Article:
A few weeks ago, an ad appeared on VK, the biggest Russian social networking site. "Men, you have the opportunity to work for our homeland," the first sentence reads. The salary: "50,000 rubles a month if you remain at headquarters in Russia; 80,000 rubles if you are sent abroad, plus bonuses." That's the equivalent of between 700 and 1,150 euros. The ad ends with the words: "Fight the good fight, soldiers of fortune."
The man who published the ad calls himself
Ilya Ivanov. His job is the recruiting of mercenaries. And there is much to
suggest that Ivanov is keeping himself quite busy these days building up a
private army. He is currently on the search for men who, in exchange for a
salary, are willing to head for new battlefields in 2017 to implement Russia’s
Ivanov isn’t the only person currently recruiting mercenaries, but he has significant experience in the role. Back in 2014, he sought men willing to fight in Syria. It was a time when the public didn’t yet know of the presence of Russian soldiers in Syria and his activities were illegal. Had he been prosecuted, he could have been sentenced to up to eight years in prison. But today, the situation has changed.
A Little Known Change in the Law
Two days before the new year, Vladimir Putting signed a legal amendment. The state-aligned media reported very little about the development and the foreign press hasn't covered it at all yet. But it could have far-reaching consequences. The change was made to Law No. 53, pertaining to military conscription in Russia. Following the change, the law now states that anyone who has completed basic military service or is a reservist is to be considered a member of the Russian military if that person "prevents international terrorist activities outside the territory of the Russian Federation."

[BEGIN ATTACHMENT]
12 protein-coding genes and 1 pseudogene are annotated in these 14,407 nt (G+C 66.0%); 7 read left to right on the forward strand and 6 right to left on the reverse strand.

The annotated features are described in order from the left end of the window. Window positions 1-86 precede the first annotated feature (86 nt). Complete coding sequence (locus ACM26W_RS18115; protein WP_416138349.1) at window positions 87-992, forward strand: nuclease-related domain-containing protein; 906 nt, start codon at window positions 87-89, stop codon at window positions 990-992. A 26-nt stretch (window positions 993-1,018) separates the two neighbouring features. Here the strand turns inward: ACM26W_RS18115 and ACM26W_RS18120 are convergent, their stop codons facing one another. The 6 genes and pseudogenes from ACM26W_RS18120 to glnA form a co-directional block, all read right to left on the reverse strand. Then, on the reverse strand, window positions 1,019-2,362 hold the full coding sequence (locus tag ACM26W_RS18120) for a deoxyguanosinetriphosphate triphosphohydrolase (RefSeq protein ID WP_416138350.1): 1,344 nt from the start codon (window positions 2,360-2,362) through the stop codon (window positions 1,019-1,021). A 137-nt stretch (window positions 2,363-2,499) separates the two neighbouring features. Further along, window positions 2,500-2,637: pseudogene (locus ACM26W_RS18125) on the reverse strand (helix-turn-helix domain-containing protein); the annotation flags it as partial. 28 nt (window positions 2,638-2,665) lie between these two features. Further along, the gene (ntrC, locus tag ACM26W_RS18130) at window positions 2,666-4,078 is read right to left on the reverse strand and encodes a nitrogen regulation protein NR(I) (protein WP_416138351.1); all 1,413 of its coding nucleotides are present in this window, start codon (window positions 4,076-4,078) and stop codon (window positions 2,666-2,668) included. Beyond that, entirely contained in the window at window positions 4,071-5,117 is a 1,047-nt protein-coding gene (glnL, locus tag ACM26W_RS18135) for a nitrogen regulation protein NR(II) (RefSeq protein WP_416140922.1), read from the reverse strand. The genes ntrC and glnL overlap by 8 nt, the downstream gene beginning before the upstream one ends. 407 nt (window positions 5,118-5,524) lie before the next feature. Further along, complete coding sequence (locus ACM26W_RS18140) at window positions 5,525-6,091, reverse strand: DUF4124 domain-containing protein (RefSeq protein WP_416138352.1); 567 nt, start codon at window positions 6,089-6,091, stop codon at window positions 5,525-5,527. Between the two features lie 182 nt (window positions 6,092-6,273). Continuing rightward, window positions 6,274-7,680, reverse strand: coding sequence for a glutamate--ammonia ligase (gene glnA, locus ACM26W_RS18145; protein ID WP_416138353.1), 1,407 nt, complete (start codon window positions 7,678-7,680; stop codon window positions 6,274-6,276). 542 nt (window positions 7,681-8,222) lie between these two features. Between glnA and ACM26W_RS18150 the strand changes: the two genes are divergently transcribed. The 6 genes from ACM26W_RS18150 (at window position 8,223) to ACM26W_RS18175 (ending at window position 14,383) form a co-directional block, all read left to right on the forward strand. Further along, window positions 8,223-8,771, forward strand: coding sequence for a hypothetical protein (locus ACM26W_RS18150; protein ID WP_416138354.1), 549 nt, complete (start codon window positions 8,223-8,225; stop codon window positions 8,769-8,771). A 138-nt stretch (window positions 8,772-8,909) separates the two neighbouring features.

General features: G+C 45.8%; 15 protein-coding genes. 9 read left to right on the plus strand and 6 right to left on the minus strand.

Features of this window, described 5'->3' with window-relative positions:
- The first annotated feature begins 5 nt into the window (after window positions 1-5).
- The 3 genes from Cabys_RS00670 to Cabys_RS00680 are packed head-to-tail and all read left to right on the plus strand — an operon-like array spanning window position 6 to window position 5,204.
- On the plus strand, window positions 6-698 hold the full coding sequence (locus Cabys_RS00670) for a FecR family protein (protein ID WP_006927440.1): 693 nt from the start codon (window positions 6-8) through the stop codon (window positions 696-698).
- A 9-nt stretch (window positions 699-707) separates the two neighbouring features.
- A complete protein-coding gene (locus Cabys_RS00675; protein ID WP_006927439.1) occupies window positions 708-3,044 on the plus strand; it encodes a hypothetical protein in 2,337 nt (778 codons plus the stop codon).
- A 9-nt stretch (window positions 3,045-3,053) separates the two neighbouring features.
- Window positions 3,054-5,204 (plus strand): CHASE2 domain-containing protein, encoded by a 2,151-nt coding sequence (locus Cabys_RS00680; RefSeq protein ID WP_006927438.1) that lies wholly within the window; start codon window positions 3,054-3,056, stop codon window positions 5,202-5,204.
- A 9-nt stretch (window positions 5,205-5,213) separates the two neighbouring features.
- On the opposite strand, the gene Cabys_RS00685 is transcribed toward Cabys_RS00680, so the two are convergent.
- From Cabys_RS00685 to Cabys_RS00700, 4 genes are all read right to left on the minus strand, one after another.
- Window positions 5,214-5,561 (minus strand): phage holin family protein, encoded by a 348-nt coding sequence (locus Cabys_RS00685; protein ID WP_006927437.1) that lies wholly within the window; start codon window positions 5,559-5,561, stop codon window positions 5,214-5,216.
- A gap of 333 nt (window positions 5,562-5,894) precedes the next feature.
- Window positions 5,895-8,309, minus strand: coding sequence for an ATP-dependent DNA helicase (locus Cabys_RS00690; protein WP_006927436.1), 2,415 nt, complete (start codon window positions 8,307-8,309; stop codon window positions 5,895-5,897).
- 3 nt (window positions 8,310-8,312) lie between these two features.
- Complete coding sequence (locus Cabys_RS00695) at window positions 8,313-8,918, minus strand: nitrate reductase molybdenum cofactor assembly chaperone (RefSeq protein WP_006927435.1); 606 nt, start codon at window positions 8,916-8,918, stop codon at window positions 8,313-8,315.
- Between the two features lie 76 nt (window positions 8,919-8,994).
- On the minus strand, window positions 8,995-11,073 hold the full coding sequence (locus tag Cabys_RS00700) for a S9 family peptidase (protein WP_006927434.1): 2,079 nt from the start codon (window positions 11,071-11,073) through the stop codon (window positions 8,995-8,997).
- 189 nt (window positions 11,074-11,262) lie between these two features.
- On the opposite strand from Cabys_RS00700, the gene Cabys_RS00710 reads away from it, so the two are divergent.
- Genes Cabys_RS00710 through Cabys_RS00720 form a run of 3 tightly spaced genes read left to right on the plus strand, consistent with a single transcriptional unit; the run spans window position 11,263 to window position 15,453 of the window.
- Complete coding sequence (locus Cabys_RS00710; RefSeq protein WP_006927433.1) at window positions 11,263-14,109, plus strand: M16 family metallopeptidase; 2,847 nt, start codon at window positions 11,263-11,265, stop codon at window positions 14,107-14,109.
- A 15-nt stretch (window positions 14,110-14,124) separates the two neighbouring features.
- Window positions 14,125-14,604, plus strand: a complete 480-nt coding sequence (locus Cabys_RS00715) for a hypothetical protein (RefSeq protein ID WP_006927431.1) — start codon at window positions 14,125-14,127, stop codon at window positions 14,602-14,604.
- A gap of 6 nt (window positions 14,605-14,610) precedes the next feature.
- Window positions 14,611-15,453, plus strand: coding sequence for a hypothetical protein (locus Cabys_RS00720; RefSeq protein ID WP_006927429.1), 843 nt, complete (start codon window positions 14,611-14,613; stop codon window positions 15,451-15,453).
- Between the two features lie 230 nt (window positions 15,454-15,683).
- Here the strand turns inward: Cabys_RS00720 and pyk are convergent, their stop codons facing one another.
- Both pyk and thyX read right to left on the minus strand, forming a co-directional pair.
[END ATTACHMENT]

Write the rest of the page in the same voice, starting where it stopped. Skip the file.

Given that almost every man in Russia completes military service after finishing school, the new law pertains to almost all Russian men. If they fight against terrorists, they are now considered to be members of the military, even if they don't officially belong to a unit of the Russian military under the control of the Defense Ministry. In other words: Law No. 53 permits the deployment of Russian mercenaries around the world and allows for augmenting the Russian military with private military firms. The law went into force on Jan. 9, 2017.
Blackwater was the best-known American mercenary firm, one which took care of several tasks, some of them criminal, for the U.S. military in, for example, Iraq. When the public learned of Blackwater’s activities, it triggered a debate around the world, including in Russia. In articles and TV segments, Russian state broadcaster RT wondered: "Private military contractors: new way of waging war?" Now that the issue has hit home, however, the major media in Russia have gone silent.
How does this newly legal mercenary business work? How do recruiters like Ivanov work? ZEIT ONLINE replied to Ivanov’s ad using the assumed identity of Pavel Nikulin. Nikulin is 27 years old, works as an electrician in Volgograd and conducted his basic military service in 2010 and 2011. He also obtained training as a tank mechanic specializing in the T-72 tank.